Mandatory exception to the right of reproduction

A mandatory exception to the right of reproduction is introduced in respect of certain temporary acts of reproduction which are integral to a technological process, the purpose of which is to enable the lawful use or transmission in a network between third parties by an intermediary of a work or other subject-matter and which has no separate economic significance.

The Directive also makes provision for other non-mandatory exceptions to the rights of reproduction or communication. In these cases, they are accorded at national level by the Member State concerned.

Rights of reproduction and communication

The exceptions and limitations relating to the rights of reproduction and communication are optional and particularly concern the "public" domain. For three of these exceptions - reprography, private use and broadcasts made by social institutions - the rightholders are to receive fair compensation.

The exceptions or limitations to distribution rights are granted depending on the exceptions relating to reproduction or communication.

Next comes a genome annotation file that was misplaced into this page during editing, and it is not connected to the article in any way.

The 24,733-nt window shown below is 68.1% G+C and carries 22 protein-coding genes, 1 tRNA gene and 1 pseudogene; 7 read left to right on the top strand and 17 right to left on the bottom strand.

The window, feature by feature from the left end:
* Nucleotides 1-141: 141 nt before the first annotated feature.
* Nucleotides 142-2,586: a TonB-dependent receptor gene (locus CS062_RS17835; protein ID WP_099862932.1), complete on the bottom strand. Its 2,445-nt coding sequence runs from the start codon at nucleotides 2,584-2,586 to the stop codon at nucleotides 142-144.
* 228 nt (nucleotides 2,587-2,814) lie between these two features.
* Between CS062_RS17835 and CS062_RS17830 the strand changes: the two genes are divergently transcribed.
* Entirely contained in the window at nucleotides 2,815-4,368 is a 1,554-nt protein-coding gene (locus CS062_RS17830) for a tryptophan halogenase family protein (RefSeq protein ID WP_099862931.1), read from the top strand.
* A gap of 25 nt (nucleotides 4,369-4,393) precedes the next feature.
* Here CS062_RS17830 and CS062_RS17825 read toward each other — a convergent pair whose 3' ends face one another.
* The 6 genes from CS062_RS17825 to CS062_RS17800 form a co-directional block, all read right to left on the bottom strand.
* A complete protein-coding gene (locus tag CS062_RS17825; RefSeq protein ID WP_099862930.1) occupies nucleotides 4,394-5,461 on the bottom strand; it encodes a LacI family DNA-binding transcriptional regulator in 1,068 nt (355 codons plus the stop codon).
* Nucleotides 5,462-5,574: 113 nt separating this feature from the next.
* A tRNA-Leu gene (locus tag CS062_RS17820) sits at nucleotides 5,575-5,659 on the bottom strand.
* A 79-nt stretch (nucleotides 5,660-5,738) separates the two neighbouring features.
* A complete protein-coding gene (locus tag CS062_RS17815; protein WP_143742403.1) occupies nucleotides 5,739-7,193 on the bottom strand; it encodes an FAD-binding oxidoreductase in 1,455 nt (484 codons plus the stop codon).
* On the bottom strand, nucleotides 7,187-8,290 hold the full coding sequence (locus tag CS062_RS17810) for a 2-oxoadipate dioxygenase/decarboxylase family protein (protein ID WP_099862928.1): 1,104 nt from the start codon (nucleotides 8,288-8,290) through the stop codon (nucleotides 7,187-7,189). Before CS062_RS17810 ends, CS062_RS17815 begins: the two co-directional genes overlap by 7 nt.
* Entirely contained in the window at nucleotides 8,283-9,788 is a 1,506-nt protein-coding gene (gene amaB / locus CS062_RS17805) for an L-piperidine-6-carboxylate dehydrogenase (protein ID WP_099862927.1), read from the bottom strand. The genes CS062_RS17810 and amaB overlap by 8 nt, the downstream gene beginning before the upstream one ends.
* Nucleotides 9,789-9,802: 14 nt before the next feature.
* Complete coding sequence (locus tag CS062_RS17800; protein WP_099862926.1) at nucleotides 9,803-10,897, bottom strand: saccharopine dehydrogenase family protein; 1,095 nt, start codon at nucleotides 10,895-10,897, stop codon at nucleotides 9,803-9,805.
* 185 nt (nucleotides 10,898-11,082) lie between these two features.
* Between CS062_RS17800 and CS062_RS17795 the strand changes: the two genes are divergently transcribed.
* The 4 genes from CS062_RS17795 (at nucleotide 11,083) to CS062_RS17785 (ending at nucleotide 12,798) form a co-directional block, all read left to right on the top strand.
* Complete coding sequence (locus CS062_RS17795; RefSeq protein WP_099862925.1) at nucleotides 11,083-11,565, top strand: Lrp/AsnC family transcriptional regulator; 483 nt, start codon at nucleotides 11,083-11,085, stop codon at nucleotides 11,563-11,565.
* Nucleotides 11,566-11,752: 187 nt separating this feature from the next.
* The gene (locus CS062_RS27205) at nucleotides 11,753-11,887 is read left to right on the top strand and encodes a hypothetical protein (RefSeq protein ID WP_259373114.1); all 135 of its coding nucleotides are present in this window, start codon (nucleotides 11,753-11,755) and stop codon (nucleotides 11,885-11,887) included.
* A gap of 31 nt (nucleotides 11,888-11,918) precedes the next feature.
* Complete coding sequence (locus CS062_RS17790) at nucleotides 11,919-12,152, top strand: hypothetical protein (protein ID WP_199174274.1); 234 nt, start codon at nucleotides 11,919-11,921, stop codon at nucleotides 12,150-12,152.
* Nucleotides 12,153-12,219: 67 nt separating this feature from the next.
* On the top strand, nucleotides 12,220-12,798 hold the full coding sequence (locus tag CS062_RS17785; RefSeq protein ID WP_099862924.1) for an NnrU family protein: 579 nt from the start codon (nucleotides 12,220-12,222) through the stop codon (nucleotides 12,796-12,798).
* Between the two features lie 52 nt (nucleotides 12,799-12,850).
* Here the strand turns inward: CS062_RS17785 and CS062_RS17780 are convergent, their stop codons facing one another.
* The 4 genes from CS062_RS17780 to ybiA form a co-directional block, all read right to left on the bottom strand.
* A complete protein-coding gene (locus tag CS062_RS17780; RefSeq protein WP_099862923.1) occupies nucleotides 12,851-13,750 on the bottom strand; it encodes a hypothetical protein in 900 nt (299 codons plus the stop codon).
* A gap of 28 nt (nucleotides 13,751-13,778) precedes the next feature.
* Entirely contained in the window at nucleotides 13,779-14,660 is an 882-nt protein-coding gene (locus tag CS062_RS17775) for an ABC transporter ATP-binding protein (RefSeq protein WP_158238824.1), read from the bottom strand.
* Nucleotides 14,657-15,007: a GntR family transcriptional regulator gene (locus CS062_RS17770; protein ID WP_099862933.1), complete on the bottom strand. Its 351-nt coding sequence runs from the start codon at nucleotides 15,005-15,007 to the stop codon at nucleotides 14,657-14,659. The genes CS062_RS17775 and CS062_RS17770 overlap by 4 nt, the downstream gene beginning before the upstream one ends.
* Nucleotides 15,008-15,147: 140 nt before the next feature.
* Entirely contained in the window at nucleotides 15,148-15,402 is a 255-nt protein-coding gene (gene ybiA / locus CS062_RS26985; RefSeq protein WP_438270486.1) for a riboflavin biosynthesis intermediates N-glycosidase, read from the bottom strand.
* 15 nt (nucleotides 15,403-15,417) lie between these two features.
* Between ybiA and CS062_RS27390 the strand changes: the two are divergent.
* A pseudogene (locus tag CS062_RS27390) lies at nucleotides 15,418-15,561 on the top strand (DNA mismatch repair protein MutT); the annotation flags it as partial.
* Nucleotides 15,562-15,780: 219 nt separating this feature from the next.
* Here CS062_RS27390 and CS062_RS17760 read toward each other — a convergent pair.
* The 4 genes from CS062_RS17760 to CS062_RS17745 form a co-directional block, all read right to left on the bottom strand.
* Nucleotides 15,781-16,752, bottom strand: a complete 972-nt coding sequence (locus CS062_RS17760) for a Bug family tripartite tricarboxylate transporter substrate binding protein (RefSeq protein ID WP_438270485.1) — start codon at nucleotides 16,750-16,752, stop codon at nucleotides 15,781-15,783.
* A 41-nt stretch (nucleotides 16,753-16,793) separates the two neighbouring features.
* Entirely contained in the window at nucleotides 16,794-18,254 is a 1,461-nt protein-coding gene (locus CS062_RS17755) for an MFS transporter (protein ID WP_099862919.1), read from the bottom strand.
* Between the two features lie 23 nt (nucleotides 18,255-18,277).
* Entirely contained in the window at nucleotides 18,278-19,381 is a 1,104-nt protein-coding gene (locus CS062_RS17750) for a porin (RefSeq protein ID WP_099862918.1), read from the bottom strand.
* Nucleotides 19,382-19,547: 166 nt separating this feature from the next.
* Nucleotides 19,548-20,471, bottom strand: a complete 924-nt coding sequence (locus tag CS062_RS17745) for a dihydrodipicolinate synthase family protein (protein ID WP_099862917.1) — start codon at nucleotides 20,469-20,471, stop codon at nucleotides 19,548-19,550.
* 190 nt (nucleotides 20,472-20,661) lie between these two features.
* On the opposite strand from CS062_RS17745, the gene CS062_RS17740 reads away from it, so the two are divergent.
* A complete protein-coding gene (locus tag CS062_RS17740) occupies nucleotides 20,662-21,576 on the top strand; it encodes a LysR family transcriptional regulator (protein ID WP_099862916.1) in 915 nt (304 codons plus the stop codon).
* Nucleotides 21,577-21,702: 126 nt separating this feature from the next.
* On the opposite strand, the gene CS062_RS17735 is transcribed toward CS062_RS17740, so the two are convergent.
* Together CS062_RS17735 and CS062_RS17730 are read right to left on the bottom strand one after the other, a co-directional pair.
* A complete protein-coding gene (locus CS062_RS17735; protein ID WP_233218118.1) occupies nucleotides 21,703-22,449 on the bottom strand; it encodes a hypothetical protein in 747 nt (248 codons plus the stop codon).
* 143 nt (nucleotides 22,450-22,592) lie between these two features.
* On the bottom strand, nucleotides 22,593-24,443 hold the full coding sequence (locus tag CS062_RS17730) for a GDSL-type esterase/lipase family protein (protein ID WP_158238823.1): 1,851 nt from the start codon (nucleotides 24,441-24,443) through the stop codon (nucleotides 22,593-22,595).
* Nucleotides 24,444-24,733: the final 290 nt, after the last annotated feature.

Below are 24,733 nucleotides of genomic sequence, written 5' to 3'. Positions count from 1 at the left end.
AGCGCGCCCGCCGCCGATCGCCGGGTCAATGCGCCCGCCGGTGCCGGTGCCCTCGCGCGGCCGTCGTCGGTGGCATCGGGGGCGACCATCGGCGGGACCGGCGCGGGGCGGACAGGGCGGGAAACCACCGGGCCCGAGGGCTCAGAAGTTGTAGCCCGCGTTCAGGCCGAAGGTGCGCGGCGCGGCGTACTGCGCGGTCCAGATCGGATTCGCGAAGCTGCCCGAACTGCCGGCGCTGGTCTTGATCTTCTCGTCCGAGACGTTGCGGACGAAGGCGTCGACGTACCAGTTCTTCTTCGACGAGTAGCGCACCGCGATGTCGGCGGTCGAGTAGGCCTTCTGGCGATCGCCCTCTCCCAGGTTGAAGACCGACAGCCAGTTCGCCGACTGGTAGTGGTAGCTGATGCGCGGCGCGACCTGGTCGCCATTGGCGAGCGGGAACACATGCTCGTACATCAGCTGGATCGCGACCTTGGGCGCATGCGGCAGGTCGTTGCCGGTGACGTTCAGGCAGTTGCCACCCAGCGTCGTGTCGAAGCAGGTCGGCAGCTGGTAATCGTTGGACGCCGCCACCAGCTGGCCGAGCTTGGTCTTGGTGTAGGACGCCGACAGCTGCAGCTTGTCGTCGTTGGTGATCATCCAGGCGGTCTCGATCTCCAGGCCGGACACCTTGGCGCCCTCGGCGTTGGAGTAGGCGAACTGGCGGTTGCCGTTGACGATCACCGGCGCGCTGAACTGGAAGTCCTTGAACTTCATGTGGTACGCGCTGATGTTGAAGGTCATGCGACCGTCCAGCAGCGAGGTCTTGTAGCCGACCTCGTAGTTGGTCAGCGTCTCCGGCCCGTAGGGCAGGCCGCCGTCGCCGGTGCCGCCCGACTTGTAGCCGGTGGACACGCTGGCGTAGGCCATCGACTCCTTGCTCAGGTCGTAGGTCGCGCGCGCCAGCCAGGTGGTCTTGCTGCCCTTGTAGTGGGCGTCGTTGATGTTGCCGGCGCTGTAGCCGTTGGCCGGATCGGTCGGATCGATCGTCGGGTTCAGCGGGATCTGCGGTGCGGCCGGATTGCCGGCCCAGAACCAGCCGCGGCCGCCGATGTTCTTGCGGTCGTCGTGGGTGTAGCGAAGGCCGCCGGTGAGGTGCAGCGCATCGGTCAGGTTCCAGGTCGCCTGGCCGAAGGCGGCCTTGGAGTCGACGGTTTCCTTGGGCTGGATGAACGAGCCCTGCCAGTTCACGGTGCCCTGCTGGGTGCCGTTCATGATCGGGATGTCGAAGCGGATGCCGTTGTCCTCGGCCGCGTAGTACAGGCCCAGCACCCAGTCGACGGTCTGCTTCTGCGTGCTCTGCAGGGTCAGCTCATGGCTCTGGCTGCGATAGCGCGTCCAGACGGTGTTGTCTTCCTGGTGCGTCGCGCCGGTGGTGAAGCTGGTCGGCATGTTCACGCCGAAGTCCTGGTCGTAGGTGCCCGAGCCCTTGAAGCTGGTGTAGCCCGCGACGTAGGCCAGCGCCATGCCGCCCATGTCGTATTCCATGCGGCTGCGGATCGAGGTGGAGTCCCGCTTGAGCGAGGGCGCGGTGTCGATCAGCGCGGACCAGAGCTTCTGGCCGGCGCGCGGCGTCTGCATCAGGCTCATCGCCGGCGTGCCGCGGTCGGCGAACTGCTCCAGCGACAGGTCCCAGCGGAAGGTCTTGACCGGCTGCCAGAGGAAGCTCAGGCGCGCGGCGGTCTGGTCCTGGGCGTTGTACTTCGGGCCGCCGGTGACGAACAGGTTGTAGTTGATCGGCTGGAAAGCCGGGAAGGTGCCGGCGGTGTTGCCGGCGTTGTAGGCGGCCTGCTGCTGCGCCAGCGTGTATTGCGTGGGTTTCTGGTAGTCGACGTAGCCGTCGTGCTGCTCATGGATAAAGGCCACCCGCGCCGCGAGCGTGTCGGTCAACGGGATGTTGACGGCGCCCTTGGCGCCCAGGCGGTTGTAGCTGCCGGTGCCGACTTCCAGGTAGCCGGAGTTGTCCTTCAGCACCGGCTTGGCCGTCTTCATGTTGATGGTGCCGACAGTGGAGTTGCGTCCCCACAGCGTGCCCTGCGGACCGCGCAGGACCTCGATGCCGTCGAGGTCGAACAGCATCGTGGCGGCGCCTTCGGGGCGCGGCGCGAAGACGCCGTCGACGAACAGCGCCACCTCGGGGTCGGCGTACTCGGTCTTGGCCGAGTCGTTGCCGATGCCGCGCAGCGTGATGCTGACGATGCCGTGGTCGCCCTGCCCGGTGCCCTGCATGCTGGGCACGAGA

Legal protection

The Member States are obliged to provide legal protection against the circumvention of any effective technological measures covering works or any other subject matter. This legal protection also relates to "preparatory acts" such as the manufacture, import, distribution, sale or provision of services for works with limited uses. Nevertheless, for some exceptions and limitations, in the absence of voluntary measures taken by rightholders, Member States are to ensure the implementation of an exception or limitation for those who may benefit from it. The Member States may also take such measures with regard to the exception for private use, unless reproduction for private use has already been made possible by rightholders.

Protection of rights-management information

Member States are to provide for legal protection against any person knowingly performing without authority any of the following acts:

  • the removal or alteration of any electronic rights-management information;
  • the distribution, broadcasting, communication or making available to the public of works or other protected subject matter from which electronic rights-management information has been removed.

Penalties and redress

Member States are required to provide for appropriate penalties and remedies in respect of infringement of the Directive.

Background

The objective is to transpose at Community level the main international obligations under the two treaties on copyright and related rights, adopted in December 1996 within the framework of the World Intellectual Property Organisation (WIPO).

REFERENCES

ActEntry into forceDeadline for transposition in the Member StatesOfficial Journal

Directive 2001/29/EC

22.6.2001

22.12.2002

OJ L 167 of 22.6.2001